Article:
Looks like David Glenn, the former president at Freddie Mac ( FRE), got fired at the right time. Just days before Glenn was ousted from the nation's second-largest mortgage buyer amid allegations of misconduct and a widening accounting inquiry, his rights to 13,130 shares of restricted company stock had vested. Glenn was fired Monday as part of a top-level management shake-up, which included the resignations of two other Freddie executives. But in Glenn's case, the vesting period for the restricted shares occurred on June 5, one day after Freddie officials discovered that he allegedly altered some pages and notations in several personal diaries he kept about the company's affairs -- the event that led to his firing. Efforts to reach Glenn were unsuccessful.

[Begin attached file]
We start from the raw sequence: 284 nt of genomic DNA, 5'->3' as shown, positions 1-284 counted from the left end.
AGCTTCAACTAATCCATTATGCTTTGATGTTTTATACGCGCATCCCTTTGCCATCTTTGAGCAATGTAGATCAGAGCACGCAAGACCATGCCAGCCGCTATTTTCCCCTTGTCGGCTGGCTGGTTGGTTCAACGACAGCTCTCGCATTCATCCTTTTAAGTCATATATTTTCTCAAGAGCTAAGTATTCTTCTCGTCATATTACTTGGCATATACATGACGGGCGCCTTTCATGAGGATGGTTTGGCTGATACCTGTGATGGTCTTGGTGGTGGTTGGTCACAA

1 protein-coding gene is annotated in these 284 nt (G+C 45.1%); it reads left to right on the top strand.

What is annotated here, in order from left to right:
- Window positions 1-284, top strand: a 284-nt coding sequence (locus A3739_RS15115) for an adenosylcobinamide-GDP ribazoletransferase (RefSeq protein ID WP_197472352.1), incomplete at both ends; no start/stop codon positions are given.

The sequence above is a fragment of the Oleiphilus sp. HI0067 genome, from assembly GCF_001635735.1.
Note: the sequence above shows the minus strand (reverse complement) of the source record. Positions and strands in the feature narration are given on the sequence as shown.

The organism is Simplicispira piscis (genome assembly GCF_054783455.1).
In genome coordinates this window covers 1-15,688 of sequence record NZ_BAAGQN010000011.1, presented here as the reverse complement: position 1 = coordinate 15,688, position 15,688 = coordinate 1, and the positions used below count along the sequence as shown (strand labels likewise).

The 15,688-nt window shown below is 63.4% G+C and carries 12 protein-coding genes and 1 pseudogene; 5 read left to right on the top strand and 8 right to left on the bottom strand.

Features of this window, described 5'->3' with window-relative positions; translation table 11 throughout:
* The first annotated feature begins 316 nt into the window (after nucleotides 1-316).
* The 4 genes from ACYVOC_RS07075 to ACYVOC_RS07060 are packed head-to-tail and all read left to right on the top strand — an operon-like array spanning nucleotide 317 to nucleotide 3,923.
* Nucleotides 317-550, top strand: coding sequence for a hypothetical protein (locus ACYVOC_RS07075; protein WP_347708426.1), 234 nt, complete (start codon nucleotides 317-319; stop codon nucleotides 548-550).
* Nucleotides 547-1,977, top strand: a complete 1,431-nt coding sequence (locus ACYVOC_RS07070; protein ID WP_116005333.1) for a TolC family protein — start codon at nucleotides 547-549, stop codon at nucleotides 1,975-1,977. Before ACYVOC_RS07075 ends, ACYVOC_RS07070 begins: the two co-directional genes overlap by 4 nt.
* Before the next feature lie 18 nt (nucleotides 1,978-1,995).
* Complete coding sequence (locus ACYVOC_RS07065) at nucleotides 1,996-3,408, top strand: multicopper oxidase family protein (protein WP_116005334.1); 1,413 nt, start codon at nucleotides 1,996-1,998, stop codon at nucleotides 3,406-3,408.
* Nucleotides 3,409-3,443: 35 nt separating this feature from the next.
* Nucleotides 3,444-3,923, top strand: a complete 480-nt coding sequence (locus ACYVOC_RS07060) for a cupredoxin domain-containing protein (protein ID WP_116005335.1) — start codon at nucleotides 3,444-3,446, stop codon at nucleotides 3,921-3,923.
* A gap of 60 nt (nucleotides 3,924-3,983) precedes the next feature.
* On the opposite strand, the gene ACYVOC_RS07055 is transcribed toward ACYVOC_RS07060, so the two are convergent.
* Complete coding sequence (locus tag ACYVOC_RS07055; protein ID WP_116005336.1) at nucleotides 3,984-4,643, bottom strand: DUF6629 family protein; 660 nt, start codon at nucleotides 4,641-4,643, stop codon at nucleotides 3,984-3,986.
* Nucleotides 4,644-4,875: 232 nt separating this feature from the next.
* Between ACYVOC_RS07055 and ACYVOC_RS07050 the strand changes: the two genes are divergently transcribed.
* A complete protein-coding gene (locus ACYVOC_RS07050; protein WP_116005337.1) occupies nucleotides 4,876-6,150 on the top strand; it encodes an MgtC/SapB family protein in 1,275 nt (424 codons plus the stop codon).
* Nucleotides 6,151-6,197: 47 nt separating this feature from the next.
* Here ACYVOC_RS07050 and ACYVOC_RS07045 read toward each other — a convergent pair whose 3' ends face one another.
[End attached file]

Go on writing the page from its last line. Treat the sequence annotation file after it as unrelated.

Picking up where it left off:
Freddie's audit committee had asked Glenn to turn over the diaries as part of an inquiry into the reasons behind the company's decision to restate earnings for the past three years. The upheaval at Freddie is sending shock waves through the financial markets because Freddie and its close cousin, Fannie Mae ( FNM), are critical players in the mortgage market. The government-sponsored companies buy up mortgages issued by banks, package them and sell bonds backed by the mortgages to investors. Meanwhile, regulators at the Office of Federal Housing Enterprise Oversight, which oversees Freddie and Fannie Mae, and reportedly regulators from the Securities and Exchange Commission, are launching their own inquiries into Freddie's accounting procedures. A Freddie official said Glenn got the 13,130 shares as part of a routine stock-vesting program for top corporate executives. Of the 13,130 shares that vested, 4,228 were sold back to the company by Glenn to pay the taxes associated with the vesting process. That left him with a net total of 8,802 shares. In all, Glenn potentially walks away from Freddie with 259,599 shares of the company's stock, some of which includes a mixture of both restricted and nonrestricted shares.